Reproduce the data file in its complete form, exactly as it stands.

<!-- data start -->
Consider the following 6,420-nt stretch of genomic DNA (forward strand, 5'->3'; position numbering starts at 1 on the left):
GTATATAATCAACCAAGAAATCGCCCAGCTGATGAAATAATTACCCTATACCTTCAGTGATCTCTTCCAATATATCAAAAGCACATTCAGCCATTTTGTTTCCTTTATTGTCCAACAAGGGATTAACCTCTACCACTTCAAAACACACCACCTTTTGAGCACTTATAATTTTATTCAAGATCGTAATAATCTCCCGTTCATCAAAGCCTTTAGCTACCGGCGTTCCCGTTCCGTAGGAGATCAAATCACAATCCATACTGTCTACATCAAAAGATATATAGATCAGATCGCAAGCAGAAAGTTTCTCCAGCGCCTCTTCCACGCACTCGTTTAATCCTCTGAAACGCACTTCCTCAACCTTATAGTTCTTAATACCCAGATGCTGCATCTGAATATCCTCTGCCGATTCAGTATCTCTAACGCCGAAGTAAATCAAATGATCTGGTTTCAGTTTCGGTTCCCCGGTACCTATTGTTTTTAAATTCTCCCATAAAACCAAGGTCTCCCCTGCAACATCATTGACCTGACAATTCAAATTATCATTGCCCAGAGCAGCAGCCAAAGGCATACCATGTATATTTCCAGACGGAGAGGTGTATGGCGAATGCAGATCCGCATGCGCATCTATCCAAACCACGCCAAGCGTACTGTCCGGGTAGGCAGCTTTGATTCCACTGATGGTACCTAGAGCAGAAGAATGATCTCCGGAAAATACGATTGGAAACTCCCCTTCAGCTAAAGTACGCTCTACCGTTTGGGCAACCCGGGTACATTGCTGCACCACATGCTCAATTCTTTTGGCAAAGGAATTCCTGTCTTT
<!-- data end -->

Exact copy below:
Consider the following 6,420-nt stretch of genomic DNA (forward strand, 5'->3'; position numbering starts at 1 on the left):
GTATATAATCAACCAAGAAATCGCCCAGCTGATGAAATAATTACCCTATACCTTCAGTGATCTCTTCCAATATATCAAAAGCACATTCAGCCATTTTGTTTCCTTTATTGTCCAACAAGGGATTAACCTCTACCACTTCAAAACACACCACCTTTTGAGCACTTATAATTTTATTCAAGATCGTAATAATCTCCCGTTCATCAAAGCCTTTAGCTACCGGCGTTCCCGTTCCGTAGGAGATCAAATCACAATCCATACTGTCTACATCAAAAGATATATAGATCAGATCGCAAGCAGAAAGTTTCTCCAGCGCCTCTTCCACGCACTCGTTTAATCCTCTGAAACGCACTTCCTCAACCTTATAGTTCTTAATACCCAGATGCTGCATCTGAATATCCTCTGCCGATTCAGTATCTCTAACGCCGAAGTAAATCAAATGATCTGGTTTCAGTTTCGGTTCCCCGGTACCTATTGTTTTTAAATTCTCCCATAAAACCAAGGTCTCCCCTGCAACATCATTGACCTGACAATTCAAATTATCATTGCCCAGAGCAGCAGCCAAAGGCATACCATGTATATTTCCAGACGGAGAGGTGTATGGCGAATGCAGATCCGCATGCGCATCTATCCAAACCACGCCAAGCGTACTGTCCGGGTAGGCAGCTTTGATTCCACTGATGGTACCTAGAGCAGAAGAATGATCTCCGGAAAATACGATTGGAAACTCCCCTTCAGCTAAAGTACGCTCTACCGTTTGGGCAACCCGGGTACATTGCTGCACCACATGCTCAATTCTTTTGGCAAAGGAATTCCTGTCTTT